A Reverse Applique Waistcoat

20160228_090503
Reverse Applique Waistcoat

I made this waistcoat for my husband several years ago and never blogged it. No idea why.  I’m writing about it now because the quilt group I belong to, Welsh Heritage Quilters,  are putting on an exhibition 26th March – 9th April (Minerva Centre, Llanidloes) and I thought I’d show this.

The top is made of stretch velvet stabilised with interfacing. The underneath layer is silk taffeta. I beaded with glass beads and the machine threads are a mixture of variegated threads from cheap to expensive – silk to manmade.

Does he wear it? Yes, for several New Year parties or anything else where bling is an option.

Thanks for dropping by.

Norma x

1930s Sewalong

 

I made this dress in 2010 from a 1930s pattern. It’s made from a high quality navy and white cotton. I wore it once or twice and then dyed it French lavender and wore it again.

Although I liked it I was never really happy about the quality of the sewing. It was a wearable toile at best and I’ve always thought I’d like to make the real thing. I think it would enhance that not so pared down wardrobe of mine.

Emily Ann Frances from RetroGlam is also going to sew 1930s and we’re hoping that you would like to join in. There are no rules or deadlines so please go over to She Sews You Know if you’re interested in joining us or you’d just like to follow our progress.

 

After a Fashion?

 

20160119_110955

The inside of my winter wardrobe.

I don’t often post on this blog: I’m usually to be found thinking about quilts at She Sews You Know , but as my thoughts are wardrobe related I thought I’d write them here.

Lately, I have been reading a few things about minimalism, capsule wardrobes and having the clothes you need for your life. Project 333 is one you might like to look at if you are interested.

There is nothing minimalist about my wardrobe. Running kit, scruffy clothes for walking the dog and cleaning out hens are all in drawers and of course there is the extensive laundry pile.

There’s also nothing fashionable about my wardrobe.

This is still my favourite coat and it makes me easily recognisable. No one else has one like it and that’s my aim where possible.

There are only two items hanging there bought new from shops – a green maxi dress bought in Berlin and a camel maxi coat bought about fifteen years ago. There isn’t much of a colour theme: if I think it suits me I will wear it. Sometimes I find or make a piece and it has to wait a few months until I find or make a piece that goes with it.

I recently filled up a bin bag of clothes for the charity shop – I make mistakes and I go off things. I’m hoping there’ll be other people out there who aren’t too worried about up to the minute fashion so they’re not wasted.

 

This is my evening skirt, made of silk, lined with silk and worn once, maybe twice. It didn’t get added to the bin bag because I’m planning to reuse the fabric for other projects. The silk top is already in the unpicking pile.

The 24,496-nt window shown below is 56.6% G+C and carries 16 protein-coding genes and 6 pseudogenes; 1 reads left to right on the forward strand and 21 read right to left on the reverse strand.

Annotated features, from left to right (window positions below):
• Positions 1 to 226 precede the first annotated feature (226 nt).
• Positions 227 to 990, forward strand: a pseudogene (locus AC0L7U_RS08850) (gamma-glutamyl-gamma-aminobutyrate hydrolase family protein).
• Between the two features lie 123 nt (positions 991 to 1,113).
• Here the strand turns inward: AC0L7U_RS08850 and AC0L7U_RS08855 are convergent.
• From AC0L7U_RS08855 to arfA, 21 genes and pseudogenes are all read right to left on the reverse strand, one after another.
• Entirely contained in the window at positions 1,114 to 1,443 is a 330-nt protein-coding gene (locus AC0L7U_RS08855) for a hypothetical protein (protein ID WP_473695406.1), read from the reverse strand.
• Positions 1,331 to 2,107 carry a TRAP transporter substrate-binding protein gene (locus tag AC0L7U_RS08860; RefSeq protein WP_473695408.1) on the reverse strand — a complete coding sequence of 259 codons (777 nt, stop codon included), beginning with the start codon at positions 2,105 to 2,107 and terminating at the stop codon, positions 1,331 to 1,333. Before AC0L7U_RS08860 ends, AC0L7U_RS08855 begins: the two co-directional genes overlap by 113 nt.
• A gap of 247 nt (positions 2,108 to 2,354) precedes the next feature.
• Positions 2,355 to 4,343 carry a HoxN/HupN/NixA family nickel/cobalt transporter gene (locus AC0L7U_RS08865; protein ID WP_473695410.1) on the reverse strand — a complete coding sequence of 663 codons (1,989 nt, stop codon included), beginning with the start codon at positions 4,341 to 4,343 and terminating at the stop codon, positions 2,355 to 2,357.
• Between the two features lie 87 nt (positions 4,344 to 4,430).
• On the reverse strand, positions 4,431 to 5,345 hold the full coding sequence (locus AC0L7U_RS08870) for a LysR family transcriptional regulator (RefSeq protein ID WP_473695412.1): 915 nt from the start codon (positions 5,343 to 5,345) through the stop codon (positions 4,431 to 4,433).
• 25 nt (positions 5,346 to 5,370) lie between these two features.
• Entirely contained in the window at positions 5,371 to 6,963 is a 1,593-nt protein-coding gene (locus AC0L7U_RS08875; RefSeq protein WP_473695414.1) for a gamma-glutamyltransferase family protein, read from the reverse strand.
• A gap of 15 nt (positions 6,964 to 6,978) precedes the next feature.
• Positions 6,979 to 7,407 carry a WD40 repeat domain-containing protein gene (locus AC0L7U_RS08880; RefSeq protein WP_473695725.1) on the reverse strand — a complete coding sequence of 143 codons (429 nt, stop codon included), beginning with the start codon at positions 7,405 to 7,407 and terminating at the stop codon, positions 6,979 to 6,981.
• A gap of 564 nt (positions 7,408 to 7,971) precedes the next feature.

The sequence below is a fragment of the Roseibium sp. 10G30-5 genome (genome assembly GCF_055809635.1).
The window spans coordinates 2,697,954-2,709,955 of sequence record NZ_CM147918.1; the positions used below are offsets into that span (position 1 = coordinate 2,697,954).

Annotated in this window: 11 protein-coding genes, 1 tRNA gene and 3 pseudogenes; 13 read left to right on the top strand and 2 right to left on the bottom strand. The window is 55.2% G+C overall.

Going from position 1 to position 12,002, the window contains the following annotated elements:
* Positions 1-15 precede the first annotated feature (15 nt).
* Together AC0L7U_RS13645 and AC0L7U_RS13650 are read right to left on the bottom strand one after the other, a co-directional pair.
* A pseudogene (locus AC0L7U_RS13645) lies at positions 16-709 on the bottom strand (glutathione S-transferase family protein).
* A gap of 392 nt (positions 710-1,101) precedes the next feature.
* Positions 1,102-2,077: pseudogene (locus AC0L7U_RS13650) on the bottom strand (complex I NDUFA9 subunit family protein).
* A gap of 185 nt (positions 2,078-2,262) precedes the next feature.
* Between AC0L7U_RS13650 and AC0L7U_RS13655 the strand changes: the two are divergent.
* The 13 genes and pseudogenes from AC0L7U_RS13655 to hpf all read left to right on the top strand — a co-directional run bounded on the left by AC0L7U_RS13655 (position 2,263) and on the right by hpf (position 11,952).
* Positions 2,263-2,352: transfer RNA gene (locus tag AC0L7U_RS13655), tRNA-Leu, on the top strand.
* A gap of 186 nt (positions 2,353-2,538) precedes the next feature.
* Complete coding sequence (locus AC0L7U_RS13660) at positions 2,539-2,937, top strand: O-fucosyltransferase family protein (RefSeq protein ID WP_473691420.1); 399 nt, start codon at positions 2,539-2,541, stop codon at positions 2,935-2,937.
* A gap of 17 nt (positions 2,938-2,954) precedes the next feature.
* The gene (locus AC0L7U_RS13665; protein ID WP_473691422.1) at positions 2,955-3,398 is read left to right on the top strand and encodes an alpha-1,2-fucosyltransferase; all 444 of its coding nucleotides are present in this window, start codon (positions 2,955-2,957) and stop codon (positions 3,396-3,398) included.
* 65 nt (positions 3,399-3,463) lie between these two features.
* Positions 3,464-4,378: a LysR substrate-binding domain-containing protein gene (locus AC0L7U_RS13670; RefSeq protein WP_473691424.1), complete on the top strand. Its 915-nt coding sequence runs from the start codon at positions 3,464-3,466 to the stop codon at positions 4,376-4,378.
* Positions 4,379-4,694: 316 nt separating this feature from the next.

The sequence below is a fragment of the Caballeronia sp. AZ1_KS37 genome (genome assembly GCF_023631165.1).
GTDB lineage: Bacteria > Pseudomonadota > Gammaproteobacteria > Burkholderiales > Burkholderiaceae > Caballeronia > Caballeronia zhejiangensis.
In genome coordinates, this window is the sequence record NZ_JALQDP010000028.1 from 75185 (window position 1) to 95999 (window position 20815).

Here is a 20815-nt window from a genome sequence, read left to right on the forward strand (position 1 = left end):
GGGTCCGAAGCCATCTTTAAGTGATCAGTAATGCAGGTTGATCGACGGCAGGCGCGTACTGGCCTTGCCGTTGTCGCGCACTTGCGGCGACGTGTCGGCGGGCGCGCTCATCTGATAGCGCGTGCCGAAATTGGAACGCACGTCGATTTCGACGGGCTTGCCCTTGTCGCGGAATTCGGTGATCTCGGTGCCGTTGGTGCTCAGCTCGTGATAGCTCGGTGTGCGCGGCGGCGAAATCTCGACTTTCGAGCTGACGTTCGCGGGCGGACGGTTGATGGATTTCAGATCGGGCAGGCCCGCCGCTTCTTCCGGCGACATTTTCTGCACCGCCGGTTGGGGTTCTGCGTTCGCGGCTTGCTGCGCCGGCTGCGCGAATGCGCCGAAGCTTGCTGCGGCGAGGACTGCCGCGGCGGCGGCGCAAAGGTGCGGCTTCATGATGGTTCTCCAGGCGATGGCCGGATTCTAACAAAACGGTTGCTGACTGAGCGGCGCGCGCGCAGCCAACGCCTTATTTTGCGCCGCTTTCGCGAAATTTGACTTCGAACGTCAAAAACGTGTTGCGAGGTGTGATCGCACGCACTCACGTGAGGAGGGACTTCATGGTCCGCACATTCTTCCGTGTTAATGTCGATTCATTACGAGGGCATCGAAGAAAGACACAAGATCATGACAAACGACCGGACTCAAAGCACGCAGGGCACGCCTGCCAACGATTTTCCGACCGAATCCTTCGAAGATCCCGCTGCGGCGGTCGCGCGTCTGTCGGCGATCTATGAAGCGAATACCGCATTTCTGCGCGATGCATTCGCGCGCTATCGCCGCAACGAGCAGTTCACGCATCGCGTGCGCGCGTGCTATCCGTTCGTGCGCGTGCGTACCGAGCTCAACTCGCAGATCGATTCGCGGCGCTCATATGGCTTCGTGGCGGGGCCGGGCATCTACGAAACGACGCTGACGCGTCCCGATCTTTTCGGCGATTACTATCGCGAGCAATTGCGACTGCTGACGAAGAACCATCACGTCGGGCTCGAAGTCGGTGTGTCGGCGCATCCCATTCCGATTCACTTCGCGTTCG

I am trying to build a wardrobe I can actually wear year in year out until it wears out – I get fond of clothes and I don’t want to trash the planet. I love clothes  but I don’t want to be dictated to. I want to wear clothes that represent who I am, brighten up my life and let me get on with that life.

I’d love to hear from you if you are working on the same lines…..

Norma x

PS. Yes, still wearing them!

 

Rubbish? Another Quilt

Sweetie quiltAnother crazy quilt.

Raw materialsThese were the main raw materials. Anyone else think plastic shiney sweet wrappers are a terrible waste but very seductive?  I collected them over Christmas and sewed them to a piece of donated fabric – not fabric I could have used for anything visible.

Close upClose up of quilting & binding.  The binding was made from strips from a pair of lace tights I tore when I put them on on New Year’s Eve. I found it quite tricky to attach the strips because of the stretchiness but at least it went around corners easily.

Sweetie paper quilt

Happy New Year to all of you! xxx

Crazy but not Victorian

Crazy quilt21st century crazy quilt – machine made

As you probably know by now, I’m very interested in historic quilting. I’ve often looked at Victorian crazy quilts and wondered whether to try a version. All the embroidery on the nineteenth century versions is a bit too ornate for my taste but I figured I could still use the principles to make a quilt.

Inside my head I saw autumn leaves in a maze. I didn’t put anything down on paper for once, just started to see where it went.

I made it from cotton scraps rather than the traditional silk and I did everything by machine. The “embroidery” is zigzag stitch using variegated silk thread.

It’s a stash bust too – I used only fabrics and threads I already had.There’s something very satisfying in making something out of nothing. You might want to take a look at  Vix’s inspiring take on this topic.

Do you like making something with just what you have already?  It would be lovely to see what you’ve made.

I have just seen Loulou’s gift decorations from coffee filters. I think you might like them.

Old Jeans Reused – How to Make the Bag (Part 2)

Finished!The finished bag!

You can see another version here.

This is how to put the bag together.  It has one or two interesting steps that I hope you’ll find useful.

For how to make the fabric look here.

You will need lining fabric, threads and a sewing machine.

The liningI used a scrap of heavyweight dress fabric (lovely gift!).  There was enough to cut 2 pieces of lining and a handle.